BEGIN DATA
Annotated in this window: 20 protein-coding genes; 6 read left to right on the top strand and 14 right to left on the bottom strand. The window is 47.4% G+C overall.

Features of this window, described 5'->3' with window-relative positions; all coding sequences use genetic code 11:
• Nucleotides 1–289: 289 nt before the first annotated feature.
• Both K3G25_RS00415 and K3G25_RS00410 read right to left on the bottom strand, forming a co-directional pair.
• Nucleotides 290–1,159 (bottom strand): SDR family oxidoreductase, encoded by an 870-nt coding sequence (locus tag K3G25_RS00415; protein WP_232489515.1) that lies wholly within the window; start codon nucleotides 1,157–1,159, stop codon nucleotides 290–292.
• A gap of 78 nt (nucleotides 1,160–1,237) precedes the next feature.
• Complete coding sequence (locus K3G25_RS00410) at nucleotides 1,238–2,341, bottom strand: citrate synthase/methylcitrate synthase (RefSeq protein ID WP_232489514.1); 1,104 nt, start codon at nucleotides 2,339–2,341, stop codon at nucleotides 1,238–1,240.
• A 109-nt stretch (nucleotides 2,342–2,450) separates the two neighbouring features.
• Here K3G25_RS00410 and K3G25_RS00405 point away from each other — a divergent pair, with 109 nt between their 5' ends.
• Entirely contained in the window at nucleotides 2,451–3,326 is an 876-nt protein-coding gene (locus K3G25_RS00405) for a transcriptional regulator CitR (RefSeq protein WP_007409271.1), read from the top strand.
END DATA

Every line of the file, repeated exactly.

Annotated in this window: 20 protein-coding genes; 6 read left to right on the top strand and 14 right to left on the bottom strand. The window is 47.4% G+C overall.

Features of this window, described 5'->3' with window-relative positions; all coding sequences use genetic code 11:
• Nucleotides 1–289: 289 nt before the first annotated feature.
• Both K3G25_RS00415 and K3G25_RS00410 read right to left on the bottom strand, forming a co-directional pair.
• Nucleotides 290–1,159 (bottom strand): SDR family oxidoreductase, encoded by an 870-nt coding sequence (locus tag K3G25_RS00415; protein WP_232489515.1) that lies wholly within the window; start codon nucleotides 1,157–1,159, stop codon nucleotides 290–292.
• A gap of 78 nt (nucleotides 1,160–1,237) precedes the next feature.
• Complete coding sequence (locus K3G25_RS00410) at nucleotides 1,238–2,341, bottom strand: citrate synthase/methylcitrate synthase (RefSeq protein ID WP_232489514.1); 1,104 nt, start codon at nucleotides 2,339–2,341, stop codon at nucleotides 1,238–1,240.
• A 109-nt stretch (nucleotides 2,342–2,450) separates the two neighbouring features.
• Here K3G25_RS00410 and K3G25_RS00405 point away from each other — a divergent pair, with 109 nt between their 5' ends.
• Entirely contained in the window at nucleotides 2,451–3,326 is an 876-nt protein-coding gene (locus K3G25_RS00405) for a transcriptional regulator CitR (RefSeq protein WP_007409271.1), read from the top strand.